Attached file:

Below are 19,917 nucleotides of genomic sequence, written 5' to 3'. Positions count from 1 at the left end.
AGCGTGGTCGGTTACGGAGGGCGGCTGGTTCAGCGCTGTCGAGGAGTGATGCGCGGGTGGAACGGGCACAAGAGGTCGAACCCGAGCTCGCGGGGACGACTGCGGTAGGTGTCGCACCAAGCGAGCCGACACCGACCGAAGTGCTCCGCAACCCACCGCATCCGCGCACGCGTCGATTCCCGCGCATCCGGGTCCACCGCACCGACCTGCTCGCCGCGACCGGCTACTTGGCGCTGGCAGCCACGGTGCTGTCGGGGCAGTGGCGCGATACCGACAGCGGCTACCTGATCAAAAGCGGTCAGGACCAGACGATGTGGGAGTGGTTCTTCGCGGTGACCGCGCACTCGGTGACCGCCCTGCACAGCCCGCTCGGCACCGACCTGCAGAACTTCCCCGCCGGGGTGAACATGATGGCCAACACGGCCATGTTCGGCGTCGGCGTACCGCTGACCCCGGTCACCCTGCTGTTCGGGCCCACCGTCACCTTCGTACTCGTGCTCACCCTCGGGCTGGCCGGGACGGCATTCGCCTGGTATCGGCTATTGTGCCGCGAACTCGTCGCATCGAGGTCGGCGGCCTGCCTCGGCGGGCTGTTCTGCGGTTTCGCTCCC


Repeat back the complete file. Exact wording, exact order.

Below are 19,917 nucleotides of genomic sequence, written 5' to 3'. Positions count from 1 at the left end.
AGCGTGGTCGGTTACGGAGGGCGGCTGGTTCAGCGCTGTCGAGGAGTGATGCGCGGGTGGAACGGGCACAAGAGGTCGAACCCGAGCTCGCGGGGACGACTGCGGTAGGTGTCGCACCAAGCGAGCCGACACCGACCGAAGTGCTCCGCAACCCACCGCATCCGCGCACGCGTCGATTCCCGCGCATCCGGGTCCACCGCACCGACCTGCTCGCCGCGACCGGCTACTTGGCGCTGGCAGCCACGGTGCTGTCGGGGCAGTGGCGCGATACCGACAGCGGCTACCTGATCAAAAGCGGTCAGGACCAGACGATGTGGGAGTGGTTCTTCGCGGTGACCGCGCACTCGGTGACCGCCCTGCACAGCCCGCTCGGCACCGACCTGCAGAACTTCCCCGCCGGGGTGAACATGATGGCCAACACGGCCATGTTCGGCGTCGGCGTACCGCTGACCCCGGTCACCCTGCTGTTCGGGCCCACCGTCACCTTCGTACTCGTGCTCACCCTCGGGCTGGCCGGGACGGCATTCGCCTGGTATCGGCTATTGTGCCGCGAACTCGTCGCATCGAGGTCGGCGGCCTGCCTCGGCGGGCTGTTCTGCGGTTTCGCTCCC